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Risk of Hospital-Acquired Legionnaires' Disease in Cities Using Monochloramine Versus Other Water Disinfectants

Published online by Cambridge University Press:  02 January 2015

James D. Heffelfinger
Affiliation:
Respiratory Diseases Branch, Division of Bacterial and Mycotic Diseases, Centers for Disease Control and Prevention, Atlanta, Georgia
Jacob L. Kool
Affiliation:
Respiratory Diseases Branch, Division of Bacterial and Mycotic Diseases, Centers for Disease Control and Prevention, Atlanta, Georgia
Scott Fridkin
Affiliation:
Division of Healthcare Quality Promotion, National Center for Infectious Diseases, Centers for Disease Control and Prevention, Atlanta, Georgia
Victoria J. Fraser
Affiliation:
Division of Infectious Diseases, Department of Medicine, Washington University Medical Center, St. Louis, Missouri
Jeffrey Hageman
Affiliation:
Division of Healthcare Quality Promotion, National Center for Infectious Diseases, Centers for Disease Control and Prevention, Atlanta, Georgia
Joseph Carpenter
Affiliation:
Division of Healthcare Quality Promotion, National Center for Infectious Diseases, Centers for Disease Control and Prevention, Atlanta, Georgia
Cynthia G. Whitney
Affiliation:
Respiratory Diseases Branch, Division of Bacterial and Mycotic Diseases, Centers for Disease Control and Prevention, Atlanta, Georgia

Abstract

Objective:

To measure the association between the disinfection of municipal drinking water with monochloramine and the occurrence of hospital-acquired legionnaires' disease (LD).

Setting:

One hundred sixty-six U.S. hospitals.

Design:

Survey of 459 members of the Society for Healthcare Epidemiology of America (SHEA) for hospital features; endemic- and outbreak-related, hospital-acquired LD; the source of the hospital water supply; and the methods of disinfection used by the hospitals and municipal water treatment plants.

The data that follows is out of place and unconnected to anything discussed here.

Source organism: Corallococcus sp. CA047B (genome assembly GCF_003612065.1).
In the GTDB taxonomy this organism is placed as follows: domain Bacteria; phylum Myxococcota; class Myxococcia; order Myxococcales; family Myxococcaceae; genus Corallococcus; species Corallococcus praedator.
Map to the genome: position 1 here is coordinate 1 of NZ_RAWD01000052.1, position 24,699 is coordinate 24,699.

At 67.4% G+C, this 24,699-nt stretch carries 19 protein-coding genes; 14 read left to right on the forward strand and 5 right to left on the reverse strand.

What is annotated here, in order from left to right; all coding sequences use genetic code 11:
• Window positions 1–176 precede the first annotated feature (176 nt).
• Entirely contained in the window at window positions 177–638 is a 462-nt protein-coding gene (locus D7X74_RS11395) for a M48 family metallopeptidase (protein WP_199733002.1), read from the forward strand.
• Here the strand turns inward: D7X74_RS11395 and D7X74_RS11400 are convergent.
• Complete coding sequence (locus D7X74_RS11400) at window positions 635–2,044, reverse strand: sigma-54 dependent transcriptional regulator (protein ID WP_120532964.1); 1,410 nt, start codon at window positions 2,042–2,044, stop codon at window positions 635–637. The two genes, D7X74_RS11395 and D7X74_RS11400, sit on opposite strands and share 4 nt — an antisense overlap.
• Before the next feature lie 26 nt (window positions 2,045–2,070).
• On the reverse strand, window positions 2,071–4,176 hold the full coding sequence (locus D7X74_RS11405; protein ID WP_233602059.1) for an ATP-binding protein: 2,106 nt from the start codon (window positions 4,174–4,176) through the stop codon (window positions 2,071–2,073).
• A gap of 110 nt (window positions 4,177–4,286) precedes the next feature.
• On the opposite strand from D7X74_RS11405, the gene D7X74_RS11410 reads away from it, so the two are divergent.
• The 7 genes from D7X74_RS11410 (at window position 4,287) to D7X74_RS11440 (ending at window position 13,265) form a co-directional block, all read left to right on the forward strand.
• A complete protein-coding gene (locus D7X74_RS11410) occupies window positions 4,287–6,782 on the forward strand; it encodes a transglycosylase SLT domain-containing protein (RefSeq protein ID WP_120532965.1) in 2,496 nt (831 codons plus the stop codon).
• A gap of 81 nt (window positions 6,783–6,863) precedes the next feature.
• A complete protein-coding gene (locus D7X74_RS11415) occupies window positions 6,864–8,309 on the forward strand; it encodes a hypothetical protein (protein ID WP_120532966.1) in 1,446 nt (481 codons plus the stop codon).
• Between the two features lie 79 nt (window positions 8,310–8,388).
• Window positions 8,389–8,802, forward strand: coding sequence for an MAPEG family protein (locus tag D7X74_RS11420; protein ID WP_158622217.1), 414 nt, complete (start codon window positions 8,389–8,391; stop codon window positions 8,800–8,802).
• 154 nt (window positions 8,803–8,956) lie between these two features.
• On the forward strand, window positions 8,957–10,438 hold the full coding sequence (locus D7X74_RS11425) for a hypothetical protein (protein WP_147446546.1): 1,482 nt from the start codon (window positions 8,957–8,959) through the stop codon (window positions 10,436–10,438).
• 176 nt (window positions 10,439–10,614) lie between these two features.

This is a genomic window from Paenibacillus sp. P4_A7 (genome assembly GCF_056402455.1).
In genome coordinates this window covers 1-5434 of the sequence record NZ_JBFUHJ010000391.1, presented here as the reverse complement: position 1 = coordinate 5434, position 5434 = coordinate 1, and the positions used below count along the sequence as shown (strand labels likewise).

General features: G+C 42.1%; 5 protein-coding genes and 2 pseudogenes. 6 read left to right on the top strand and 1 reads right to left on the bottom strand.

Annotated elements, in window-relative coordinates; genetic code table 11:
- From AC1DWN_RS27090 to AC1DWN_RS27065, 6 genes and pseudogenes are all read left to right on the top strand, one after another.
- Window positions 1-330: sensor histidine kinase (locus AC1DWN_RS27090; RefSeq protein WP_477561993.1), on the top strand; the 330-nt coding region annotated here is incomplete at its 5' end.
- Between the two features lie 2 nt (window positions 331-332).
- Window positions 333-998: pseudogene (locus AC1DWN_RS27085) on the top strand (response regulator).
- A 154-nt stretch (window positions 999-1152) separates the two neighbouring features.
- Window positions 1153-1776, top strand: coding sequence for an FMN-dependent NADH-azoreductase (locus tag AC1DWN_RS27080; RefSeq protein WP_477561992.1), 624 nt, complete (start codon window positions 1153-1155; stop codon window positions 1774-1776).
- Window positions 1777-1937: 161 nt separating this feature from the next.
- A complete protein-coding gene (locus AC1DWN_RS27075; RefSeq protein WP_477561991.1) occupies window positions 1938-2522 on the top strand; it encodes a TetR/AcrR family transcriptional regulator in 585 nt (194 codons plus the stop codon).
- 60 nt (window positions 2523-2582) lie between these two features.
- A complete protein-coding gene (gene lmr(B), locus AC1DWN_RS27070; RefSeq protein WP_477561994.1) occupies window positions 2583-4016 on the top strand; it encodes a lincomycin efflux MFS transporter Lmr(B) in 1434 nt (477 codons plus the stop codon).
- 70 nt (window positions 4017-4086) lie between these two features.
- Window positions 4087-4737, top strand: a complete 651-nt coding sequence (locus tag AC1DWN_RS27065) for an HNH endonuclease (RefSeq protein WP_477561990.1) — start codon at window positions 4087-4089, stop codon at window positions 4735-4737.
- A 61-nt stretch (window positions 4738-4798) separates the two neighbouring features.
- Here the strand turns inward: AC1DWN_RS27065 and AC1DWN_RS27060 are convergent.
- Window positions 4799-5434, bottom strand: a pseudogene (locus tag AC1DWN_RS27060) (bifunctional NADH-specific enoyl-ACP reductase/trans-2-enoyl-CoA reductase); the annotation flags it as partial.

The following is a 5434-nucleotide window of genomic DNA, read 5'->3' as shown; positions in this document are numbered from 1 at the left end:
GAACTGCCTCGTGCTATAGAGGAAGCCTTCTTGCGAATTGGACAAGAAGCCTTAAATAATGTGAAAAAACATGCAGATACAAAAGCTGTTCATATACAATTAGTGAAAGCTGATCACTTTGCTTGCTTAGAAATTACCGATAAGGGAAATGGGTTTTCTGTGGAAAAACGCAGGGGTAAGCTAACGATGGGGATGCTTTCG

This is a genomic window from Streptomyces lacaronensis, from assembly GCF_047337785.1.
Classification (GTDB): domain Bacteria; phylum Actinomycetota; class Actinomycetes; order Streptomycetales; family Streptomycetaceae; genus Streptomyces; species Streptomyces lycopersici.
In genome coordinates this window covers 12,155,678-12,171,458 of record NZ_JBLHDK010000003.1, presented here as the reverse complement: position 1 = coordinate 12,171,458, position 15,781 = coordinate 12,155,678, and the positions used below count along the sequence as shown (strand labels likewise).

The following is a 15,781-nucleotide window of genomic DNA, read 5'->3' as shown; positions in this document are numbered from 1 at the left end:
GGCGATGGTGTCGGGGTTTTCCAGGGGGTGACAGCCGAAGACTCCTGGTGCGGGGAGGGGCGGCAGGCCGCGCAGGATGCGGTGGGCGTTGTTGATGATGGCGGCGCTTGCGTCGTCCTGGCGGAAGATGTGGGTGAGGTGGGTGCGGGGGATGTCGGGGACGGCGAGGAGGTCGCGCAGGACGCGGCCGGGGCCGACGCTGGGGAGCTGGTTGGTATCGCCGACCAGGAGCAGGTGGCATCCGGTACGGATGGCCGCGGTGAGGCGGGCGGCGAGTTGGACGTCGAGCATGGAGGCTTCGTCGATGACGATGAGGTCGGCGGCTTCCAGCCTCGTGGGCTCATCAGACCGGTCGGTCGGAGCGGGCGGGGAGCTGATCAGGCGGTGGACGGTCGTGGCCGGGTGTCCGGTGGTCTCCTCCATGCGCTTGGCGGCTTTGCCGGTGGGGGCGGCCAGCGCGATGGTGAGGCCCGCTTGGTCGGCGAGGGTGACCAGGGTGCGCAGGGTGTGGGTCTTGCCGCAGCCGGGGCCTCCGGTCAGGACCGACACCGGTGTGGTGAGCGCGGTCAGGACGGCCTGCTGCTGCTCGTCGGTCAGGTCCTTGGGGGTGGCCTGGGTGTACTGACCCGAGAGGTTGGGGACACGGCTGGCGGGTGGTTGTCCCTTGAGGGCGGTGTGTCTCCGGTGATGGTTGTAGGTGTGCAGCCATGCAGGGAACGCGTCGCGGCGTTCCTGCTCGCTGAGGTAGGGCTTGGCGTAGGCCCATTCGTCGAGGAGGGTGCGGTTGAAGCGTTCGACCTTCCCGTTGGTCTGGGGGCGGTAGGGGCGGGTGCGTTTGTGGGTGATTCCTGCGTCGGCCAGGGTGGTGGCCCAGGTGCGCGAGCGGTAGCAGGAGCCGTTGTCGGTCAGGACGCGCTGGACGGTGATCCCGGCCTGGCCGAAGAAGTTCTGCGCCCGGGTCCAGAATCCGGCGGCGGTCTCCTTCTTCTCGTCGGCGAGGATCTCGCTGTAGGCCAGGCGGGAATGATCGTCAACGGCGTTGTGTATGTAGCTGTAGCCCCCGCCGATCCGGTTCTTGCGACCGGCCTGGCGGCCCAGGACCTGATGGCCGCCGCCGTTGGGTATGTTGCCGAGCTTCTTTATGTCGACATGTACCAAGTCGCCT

Results:

SHEA members representing 166 (36%) of 459 hospitals responded; 33 (20%) reported one or more episodes of hospital-acquired LD during the period from 1994 to 1998 and 23 (14%) reported an outbreak of hospital-acquired LD during the period from 1989 to 1998. Hospitals with an occurrence of hospital-acquired LD had a higher census (median, 319 vs 221; P = .03), more acute care beds (median, 500 vs 376; P = .04), and more intensive care unit beds (median, 42 vs 24; P = .009) than did other hospitals. They were also more likely to have a transplant service (74% vs 42%; P = .001) and to perform surveillance for hospital-acquired disease (92% vs 61%; P = .001). After adjustment for the presence of a transplant program and surveillance for legionnaires' disease, hospitals supplied with drinking water disinfected with monochloramine by municipal plants were less likely to have sporadic cases or outbreaks of hospital-acquired LD (odds ratio, 0.20; 95% confidence interval, 0.07 to 0.56) than were other hospitals.

Conclusion:

Water disinfection with monochloramine by municipal water treatment plants significantly reduces the risk of hospital-acquired LD.

Type
Original Articles
Copyright
Copyright © The Society for Healthcare Epidemiology of America 2003

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